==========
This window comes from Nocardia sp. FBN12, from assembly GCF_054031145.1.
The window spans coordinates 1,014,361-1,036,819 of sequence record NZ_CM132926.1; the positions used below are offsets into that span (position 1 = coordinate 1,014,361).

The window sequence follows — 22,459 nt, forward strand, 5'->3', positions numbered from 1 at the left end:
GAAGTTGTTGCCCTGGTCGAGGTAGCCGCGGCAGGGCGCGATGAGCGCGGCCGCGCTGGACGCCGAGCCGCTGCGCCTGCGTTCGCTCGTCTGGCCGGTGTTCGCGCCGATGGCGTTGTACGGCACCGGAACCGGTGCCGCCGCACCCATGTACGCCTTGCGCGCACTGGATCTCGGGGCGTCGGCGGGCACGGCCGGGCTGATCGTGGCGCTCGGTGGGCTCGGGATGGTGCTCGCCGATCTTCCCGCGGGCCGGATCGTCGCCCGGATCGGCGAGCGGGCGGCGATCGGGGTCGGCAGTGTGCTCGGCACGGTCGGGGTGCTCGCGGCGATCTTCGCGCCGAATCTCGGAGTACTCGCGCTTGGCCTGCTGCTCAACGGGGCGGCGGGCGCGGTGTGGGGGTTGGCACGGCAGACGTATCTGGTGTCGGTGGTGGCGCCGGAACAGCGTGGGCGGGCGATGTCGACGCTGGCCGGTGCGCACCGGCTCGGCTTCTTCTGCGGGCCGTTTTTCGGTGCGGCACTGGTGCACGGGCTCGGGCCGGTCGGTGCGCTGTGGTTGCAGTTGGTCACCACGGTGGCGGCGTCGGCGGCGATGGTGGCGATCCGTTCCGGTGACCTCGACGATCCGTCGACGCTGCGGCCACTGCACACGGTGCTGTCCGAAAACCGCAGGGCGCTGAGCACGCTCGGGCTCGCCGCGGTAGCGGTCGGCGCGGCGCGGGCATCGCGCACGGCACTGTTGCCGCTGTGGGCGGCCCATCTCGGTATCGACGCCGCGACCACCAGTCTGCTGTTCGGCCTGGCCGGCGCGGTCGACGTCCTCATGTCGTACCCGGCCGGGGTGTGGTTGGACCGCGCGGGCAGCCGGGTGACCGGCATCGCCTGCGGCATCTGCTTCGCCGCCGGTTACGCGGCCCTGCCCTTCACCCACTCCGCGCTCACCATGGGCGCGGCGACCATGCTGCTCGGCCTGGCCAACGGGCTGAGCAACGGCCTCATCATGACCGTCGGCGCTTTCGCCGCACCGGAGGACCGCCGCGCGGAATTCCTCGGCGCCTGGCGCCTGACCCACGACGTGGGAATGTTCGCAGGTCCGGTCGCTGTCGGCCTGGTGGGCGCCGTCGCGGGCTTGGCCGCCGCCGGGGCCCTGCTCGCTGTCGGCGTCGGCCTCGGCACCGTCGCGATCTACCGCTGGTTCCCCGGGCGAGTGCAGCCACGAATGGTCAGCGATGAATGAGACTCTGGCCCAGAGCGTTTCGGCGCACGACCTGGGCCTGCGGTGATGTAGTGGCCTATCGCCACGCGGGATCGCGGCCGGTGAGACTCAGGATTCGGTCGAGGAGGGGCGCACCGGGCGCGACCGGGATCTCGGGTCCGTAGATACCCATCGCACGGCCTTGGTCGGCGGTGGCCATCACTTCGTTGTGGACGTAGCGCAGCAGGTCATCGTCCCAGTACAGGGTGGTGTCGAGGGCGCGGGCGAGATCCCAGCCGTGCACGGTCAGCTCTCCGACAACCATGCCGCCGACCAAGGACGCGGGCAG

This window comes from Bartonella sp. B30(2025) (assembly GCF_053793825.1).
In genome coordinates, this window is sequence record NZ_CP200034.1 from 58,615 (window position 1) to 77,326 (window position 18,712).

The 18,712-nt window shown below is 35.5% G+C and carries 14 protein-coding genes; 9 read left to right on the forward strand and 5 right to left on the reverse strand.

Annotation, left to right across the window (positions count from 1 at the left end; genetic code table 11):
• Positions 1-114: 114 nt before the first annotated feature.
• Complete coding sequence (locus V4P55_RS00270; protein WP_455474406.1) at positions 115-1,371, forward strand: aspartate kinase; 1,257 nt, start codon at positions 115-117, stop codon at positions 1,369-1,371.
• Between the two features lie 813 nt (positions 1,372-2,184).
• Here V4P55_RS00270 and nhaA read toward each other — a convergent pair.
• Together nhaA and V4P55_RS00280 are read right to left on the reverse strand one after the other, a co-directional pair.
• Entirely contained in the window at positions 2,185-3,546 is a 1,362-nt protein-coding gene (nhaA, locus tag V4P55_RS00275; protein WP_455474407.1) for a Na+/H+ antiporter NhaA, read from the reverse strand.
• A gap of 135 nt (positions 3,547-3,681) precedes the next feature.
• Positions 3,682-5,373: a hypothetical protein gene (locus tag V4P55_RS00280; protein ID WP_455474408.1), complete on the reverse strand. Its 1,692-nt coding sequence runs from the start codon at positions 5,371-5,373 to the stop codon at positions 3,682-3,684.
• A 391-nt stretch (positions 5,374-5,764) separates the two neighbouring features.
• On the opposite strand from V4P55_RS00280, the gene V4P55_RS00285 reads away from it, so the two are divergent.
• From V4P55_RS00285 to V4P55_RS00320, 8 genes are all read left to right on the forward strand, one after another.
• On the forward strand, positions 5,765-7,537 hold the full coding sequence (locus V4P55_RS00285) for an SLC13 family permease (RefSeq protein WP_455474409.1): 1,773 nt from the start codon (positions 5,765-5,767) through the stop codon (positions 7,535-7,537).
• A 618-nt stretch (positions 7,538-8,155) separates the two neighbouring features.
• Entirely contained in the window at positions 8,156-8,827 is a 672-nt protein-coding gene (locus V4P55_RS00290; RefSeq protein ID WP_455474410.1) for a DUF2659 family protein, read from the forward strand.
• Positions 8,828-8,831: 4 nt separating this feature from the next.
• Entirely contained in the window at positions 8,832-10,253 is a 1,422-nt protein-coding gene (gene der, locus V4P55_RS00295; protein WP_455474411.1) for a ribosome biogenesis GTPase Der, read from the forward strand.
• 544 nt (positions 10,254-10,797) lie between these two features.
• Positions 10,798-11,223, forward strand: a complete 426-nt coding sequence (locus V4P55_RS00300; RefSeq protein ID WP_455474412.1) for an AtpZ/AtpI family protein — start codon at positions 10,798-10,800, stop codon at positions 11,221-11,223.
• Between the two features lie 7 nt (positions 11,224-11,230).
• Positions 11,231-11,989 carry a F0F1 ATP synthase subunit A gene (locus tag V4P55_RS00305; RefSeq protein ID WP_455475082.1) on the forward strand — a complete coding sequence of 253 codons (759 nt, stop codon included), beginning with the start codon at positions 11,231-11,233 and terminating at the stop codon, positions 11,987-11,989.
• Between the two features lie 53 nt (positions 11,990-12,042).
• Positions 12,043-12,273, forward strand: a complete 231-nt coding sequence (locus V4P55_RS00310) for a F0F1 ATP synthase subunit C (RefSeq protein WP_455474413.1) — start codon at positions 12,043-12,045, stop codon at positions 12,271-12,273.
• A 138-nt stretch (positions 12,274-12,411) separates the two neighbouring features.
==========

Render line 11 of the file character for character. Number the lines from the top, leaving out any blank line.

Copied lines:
• Between the two features lie 813 nt (positions 1,372-2,184).